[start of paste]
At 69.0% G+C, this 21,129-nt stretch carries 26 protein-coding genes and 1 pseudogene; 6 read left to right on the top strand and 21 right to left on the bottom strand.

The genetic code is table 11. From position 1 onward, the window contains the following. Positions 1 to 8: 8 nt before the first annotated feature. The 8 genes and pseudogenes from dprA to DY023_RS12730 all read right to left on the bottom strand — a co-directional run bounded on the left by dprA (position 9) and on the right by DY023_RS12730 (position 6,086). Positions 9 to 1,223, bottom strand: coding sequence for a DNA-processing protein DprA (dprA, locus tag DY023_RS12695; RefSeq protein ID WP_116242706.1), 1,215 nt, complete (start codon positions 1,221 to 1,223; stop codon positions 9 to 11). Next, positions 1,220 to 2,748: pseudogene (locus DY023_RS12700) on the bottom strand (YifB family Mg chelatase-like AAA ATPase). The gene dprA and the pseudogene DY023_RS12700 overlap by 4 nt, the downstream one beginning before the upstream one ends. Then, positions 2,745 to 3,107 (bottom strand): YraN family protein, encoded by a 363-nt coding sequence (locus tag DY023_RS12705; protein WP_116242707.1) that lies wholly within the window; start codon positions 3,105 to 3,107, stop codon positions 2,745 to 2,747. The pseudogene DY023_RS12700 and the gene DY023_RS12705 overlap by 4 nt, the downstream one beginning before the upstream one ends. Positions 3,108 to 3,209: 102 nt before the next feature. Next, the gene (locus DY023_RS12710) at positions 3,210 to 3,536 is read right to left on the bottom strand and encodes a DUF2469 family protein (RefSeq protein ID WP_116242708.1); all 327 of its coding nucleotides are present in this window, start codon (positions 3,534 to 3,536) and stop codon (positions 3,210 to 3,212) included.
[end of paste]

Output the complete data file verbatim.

At 69.0% G+C, this 21,129-nt stretch carries 26 protein-coding genes and 1 pseudogene; 6 read left to right on the top strand and 21 right to left on the bottom strand.

The genetic code is table 11. From position 1 onward, the window contains the following. Positions 1 to 8: 8 nt before the first annotated feature. The 8 genes and pseudogenes from dprA to DY023_RS12730 all read right to left on the bottom strand — a co-directional run bounded on the left by dprA (position 9) and on the right by DY023_RS12730 (position 6,086). Positions 9 to 1,223, bottom strand: coding sequence for a DNA-processing protein DprA (dprA, locus tag DY023_RS12695; RefSeq protein ID WP_116242706.1), 1,215 nt, complete (start codon positions 1,221 to 1,223; stop codon positions 9 to 11). Next, positions 1,220 to 2,748: pseudogene (locus DY023_RS12700) on the bottom strand (YifB family Mg chelatase-like AAA ATPase). The gene dprA and the pseudogene DY023_RS12700 overlap by 4 nt, the downstream one beginning before the upstream one ends. Then, positions 2,745 to 3,107 (bottom strand): YraN family protein, encoded by a 363-nt coding sequence (locus tag DY023_RS12705; protein WP_116242707.1) that lies wholly within the window; start codon positions 3,105 to 3,107, stop codon positions 2,745 to 2,747. The pseudogene DY023_RS12700 and the gene DY023_RS12705 overlap by 4 nt, the downstream one beginning before the upstream one ends. Positions 3,108 to 3,209: 102 nt before the next feature. Next, the gene (locus DY023_RS12710) at positions 3,210 to 3,536 is read right to left on the bottom strand and encodes a DUF2469 family protein (RefSeq protein ID WP_116242708.1); all 327 of its coding nucleotides are present in this window, start codon (positions 3,534 to 3,536) and stop codon (positions 3,210 to 3,212) included.